Observations on Selected Aspects of the SAFE Port Act
GAO-07-754T, Apr 26, 2007
The United States has a vital national interest in maritime security. The safety and economic security of the United States depend in substantial part upon the secure use of the world's waterways and ports. In an effort to further the progress made through the Maritime Transportation Security Act of 2002, the Security and Accountability for Every Port Act (SAFE Port Act) was passed and became effective in October 2006. This testimony, which is based on past GAO work, synthesizes the results of this work as it pertains to the following: (1) overall port security, (2) facility security at U.S. ports, (3) the international supply chain and cargo container security, and (4) customs revenue collection efforts.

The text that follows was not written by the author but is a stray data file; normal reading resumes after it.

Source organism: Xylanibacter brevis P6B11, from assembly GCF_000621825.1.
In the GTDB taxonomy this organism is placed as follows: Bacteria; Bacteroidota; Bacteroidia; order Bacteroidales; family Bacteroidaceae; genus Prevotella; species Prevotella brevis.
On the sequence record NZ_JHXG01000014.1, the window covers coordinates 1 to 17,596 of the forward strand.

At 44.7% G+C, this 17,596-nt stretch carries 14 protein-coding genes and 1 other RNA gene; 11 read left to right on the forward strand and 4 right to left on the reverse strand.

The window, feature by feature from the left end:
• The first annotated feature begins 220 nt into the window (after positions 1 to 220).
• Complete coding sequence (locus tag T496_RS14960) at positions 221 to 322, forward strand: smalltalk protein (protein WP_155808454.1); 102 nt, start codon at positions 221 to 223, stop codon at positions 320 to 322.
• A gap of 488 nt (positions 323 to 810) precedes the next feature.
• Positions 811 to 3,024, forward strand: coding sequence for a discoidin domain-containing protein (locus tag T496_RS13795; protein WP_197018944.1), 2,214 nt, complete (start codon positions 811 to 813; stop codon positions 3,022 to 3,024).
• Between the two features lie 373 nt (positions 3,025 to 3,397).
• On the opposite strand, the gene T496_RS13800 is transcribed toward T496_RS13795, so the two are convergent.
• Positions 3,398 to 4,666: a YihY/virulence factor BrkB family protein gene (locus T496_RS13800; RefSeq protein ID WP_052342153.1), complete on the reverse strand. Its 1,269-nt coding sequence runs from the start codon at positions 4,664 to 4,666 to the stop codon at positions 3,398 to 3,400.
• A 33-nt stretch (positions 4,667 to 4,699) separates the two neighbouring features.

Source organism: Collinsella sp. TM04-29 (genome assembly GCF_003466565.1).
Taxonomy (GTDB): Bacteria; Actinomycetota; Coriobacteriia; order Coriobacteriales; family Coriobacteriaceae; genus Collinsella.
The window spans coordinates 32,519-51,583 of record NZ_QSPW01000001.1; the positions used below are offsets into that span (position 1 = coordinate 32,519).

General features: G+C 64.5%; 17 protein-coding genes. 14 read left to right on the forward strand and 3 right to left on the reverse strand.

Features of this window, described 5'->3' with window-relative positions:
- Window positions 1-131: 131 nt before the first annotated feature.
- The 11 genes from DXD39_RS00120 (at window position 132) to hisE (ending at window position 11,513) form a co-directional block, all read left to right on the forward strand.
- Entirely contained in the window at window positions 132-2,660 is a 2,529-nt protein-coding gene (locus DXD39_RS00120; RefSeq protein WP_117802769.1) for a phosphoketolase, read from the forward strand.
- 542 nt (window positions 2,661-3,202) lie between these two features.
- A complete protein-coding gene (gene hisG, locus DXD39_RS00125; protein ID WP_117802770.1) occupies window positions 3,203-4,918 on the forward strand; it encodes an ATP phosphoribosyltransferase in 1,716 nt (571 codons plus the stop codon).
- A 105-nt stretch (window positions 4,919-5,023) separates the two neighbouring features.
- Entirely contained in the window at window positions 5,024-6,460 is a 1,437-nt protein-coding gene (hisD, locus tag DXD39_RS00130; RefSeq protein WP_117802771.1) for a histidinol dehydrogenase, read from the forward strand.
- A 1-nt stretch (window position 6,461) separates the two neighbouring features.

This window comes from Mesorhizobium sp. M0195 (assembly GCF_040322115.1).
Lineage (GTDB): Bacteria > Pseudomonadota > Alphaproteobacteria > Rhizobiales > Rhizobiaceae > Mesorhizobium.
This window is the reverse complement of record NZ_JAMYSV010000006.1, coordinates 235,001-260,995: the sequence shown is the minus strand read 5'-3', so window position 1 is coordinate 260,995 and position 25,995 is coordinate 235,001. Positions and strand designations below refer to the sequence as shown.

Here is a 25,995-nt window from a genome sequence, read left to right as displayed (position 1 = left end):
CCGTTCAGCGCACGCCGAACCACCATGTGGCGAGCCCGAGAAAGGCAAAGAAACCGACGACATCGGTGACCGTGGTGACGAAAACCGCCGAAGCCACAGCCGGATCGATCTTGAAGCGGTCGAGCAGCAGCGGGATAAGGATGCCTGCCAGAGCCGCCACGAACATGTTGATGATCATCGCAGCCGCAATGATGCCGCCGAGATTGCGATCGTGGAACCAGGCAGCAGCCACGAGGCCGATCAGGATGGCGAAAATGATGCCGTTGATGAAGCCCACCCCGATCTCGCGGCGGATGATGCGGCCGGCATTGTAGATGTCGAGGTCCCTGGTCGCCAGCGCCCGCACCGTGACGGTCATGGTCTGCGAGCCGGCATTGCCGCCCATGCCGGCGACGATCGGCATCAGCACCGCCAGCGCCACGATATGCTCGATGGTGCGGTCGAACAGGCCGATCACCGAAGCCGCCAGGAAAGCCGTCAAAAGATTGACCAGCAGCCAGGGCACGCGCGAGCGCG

With the Coast Guard generally implementing earlier port security requirements, the SAFE Port Act called for changes to several ongoing programs. For example, it called for interagency operational centers at high-risk ports within 3 years. Three centers currently operate, but agency coordination will pose a challenge. Also, the act established a port security exercise program, but more exercises could challenge stakeholders' ability to maintain coordination and quickly report results. Additionally, an expansion of foreign port security assessments may be challenged by greater workloads and the need for additional staff. Many port facility security requirements are being implemented, but not always on schedule. While the Coast Guard has approved, and verified through inspection, facility security plans, the SAFE Port Act requires inspections more often and some without notice. The Coast Guard will be challenged by the number of trained inspectors it needs. Worker credentialing programs were also modified by the act. One such program has seen substantial delays in the past, but is receiving more support. Efforts to avoid duplication in these programs will be challenged by the need for extensive coordination within and among federal departments. The SAFE Port Act codified existing major container security programs and also added guidance for these programs. It also required programs to test new technologies or combine existing technologies for scanning containers. While more container security activity is occurring overseas, challenges remain in the continued implementation of these efforts. These challenges include the inability to directly test the security measures used by different companies in their supply chains, particularly overseas. Since its formation, the Department of Homeland Security has faced challenges in maintaining its customs revenue functions. For example, the Department failed to maintain the legislatively mandated staffing levels, lacks a strategic workforce plan to help ensure it has a sufficient number of skilled staff to effectively perform customs revenue functions, and does not publicly report on its performance of customs revenue functions, which would help ensure accountability.